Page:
A year ago yesterday (30th January 2021) I read for the first time a new translation of the Quiche Maya Popol vuh by a talented poet Jemshed Khan. The manuscript appeared unexpectedly in my email inbox one morning, as I am a devoted admirer of this great creation myth (of which I’ve read multiple translations) I was eager to see how it compared- I confess I hadn’t high hopes. I soon found this manuscript to be a sensitive translation, that it would arrive so magically, so mysteriously, to me, I found enchanting – the old gods seemed at play.
From the first reading it was obvious to me that Khan shared my passion for this great work, weaving his own poetic voice within the tapestry of ancient ancestors.
Gratitude to old gods.
The Popol vuh is clearly a Mesoamerican treasure, steeped in the rich traditions and archetypes of a particular region; however equally true, I find within its twisting liminal wordplay, universal themes that I believe many can (and do) identify with: betrayal, wonder, fear, bravery, parental concern, tragic loss, sorrow, redemption, ultimately rebirth…and concerning the impish daemons of Xibalba, prankish, school-boy humor.
Though this epic work found its expression in the pre-Conquest consciousness of the Maya people, the shape shifting artistry of this great culture undeniably awakened in the Quiche-fluent Spanish friar Francisco Ximenez (the original Popol vuh translator) familiar associations (much within the text resonates with Christian archetypes: virgin births, ritual sacrifice, resurrection and redemption) . As the Mesoamerican scholars Mary Miller and Karl Taub attest in their indispensable An Illustrated Dictionary of the Gods and Symbols of Ancient Mexico and the Maya :
In the Classic Maya area, the complexity of the hieroglyphic inscriptions is entirely matched by the attendant iconography, the texts and the pictorial images conveying different qualities of information. Unlike the specificity of writing , the power of Mesoamerican iconography lies in its subtle ambiguity and ability to express different levels of meaning. In a single scene , a richly costumed king can be regarded as a diety impersonator , an actual god, or both. In terms of metaphoric expression , the iconography comes alive. Lightening can appear as a burning serpent, blood as writhing snakes or gouts sprouting sweet flowers, and a mature maize ear as a human head awaiting decapitation from the stalk. (pg.32)
My desire, once I committed to a collaboration, in designing the following plates, was to convey this “subtle ambiguity”, desiring as well that my iconography equally “comes alive” with curious meaning .
In approaching a work so rooted in the Maya people’s culture and identity I naturally tread cautiously and hopefully I convey the respect I have for this masterpiece. I did not resort to Mesomaerican archetypes , such indigenous iconography, while clearly inspirational, didn’t feel appropriate for my use. As one of mixed European heritage I felt haven’t the natural right to directly appropriate such rich material;I instead wanted to express my desire to create a mythical, timeless space of my own imaginings (as much of this epic is set in the underworld kingdom of Xibalba, this was done with relative ease).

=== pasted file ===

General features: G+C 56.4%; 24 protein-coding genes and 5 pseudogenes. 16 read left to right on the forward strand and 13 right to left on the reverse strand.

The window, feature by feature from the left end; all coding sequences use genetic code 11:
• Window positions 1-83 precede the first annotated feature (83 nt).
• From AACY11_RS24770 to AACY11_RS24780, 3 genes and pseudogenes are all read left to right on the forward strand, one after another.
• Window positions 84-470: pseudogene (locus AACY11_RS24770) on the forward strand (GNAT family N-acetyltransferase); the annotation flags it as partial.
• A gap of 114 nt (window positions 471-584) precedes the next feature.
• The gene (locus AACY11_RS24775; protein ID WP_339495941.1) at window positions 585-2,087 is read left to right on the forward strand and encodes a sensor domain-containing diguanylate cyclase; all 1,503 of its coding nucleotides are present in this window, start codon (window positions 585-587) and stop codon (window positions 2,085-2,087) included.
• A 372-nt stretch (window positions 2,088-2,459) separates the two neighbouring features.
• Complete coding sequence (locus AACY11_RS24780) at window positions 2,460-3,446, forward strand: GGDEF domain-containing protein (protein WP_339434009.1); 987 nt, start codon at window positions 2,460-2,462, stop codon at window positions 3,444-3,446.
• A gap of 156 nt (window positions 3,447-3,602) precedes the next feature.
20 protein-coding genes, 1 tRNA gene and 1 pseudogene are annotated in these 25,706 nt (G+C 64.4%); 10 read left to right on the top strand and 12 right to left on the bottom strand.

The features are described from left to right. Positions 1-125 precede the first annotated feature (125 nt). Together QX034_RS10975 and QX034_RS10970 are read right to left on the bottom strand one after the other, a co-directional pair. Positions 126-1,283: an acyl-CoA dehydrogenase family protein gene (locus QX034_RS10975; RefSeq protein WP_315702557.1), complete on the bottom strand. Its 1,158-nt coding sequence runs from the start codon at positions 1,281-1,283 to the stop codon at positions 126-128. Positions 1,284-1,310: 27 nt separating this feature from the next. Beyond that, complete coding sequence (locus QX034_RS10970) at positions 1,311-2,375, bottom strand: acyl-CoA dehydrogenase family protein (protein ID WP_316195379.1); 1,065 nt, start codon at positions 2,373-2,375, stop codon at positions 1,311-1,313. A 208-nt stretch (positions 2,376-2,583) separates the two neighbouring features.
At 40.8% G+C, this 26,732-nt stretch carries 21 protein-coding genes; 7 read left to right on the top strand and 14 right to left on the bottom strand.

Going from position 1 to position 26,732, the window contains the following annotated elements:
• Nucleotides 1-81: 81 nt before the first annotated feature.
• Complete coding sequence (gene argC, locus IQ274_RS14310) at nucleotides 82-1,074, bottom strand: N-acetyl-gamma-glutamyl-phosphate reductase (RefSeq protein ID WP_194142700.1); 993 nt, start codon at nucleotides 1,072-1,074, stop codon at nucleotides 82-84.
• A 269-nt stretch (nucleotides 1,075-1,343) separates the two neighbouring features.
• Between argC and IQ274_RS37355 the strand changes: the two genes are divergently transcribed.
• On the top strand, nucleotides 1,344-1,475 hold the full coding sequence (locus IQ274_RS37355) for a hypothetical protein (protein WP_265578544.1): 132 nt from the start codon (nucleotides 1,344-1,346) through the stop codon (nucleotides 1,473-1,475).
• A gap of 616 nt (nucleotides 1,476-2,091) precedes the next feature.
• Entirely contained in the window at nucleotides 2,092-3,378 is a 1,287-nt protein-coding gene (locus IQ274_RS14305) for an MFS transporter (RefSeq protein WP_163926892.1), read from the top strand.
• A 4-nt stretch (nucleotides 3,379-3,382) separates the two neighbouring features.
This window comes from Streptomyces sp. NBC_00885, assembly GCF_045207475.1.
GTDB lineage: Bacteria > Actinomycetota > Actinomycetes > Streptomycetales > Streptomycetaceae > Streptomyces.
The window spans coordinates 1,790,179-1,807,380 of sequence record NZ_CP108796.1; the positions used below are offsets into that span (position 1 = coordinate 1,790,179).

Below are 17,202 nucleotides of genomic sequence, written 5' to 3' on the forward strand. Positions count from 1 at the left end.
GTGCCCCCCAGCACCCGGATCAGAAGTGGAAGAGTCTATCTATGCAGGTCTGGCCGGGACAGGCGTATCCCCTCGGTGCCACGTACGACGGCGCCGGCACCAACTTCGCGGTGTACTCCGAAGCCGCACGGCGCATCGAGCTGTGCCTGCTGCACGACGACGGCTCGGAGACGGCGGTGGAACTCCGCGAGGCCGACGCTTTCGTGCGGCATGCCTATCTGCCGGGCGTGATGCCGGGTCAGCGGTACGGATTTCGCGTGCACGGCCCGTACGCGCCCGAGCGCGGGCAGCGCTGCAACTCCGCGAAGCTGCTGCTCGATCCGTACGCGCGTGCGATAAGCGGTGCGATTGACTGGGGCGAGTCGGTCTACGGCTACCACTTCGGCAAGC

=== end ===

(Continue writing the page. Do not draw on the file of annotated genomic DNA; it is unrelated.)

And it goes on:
This self imposed stylistic restraint is not an original concept , that titan of Mexican mural painting, the great José Clemente Orozco placed upon his own work similar restrictions (though I would argue he had more liberty to “loot” than I do). In Neil Baldwin’s Legends of the Plumed Serpent: Biography of a Mexican God” Orozco is quoted as expressing similar intentions:
Deliberately, unlike Diego Rivera at the Palacio Nacional three years early, Orozco will not draw so directly upon “aboriginal traditions”. It is time , rather for a “new cycle”, he says, and to forego “looting indigenous remains…however picturesque and interesting they may be”.
My desire in addition to creating a dream space is to explore perception, the images that float before our mind’s eye when told an unfamiliar story. I turn immediately, instinctively to Durer’s rhinoceros, https://en.wikipedia.org/wiki/Dürer%27s_Rhinoceros
a fascinating example of perception misaligned with reality; Dürer, an artistic genius able to convey with great sensitivity and seeming ease the world about him, however clearly had never stumbled upon an actual rhino. He instead seems to cobble together a bull with an armored tank, sketching I imagine what had been described to him. It is this disconnect of perception with “reality” that I had hoped to convey, my stratagem was in pretending that I had no knowledge of the Maya people and their incredible artistic accomplishments, instead, listening as if for the first time to this grand epic we call the Popol vuh. Populating this fascinating narrative with ambiguous, mythical, vaguely familiar figures; my conceit was imagining a 16th century European court sitting entranced by this exotic tale from a far-off land and in their imagination the Hero Twins possess the brawn of Herakles, the Xibalban princess is sister to a tower bound damsel and the Maize God so obviously the brother to Christ (or at least the Baptist).
That is the intention of this collection of illuminations , an outward expression of my appreciation for the Popol vuh, for we hear in these unfamiliar stories, from unfamiliar lands, the familiar. The Popol vuh, like the creation stories of the Classical world and of our Northern kin, speak of universal truths, naturally touching the hearts of all who stumble upon them, providing inspiration to so many.
The fruit of that inspiration follows.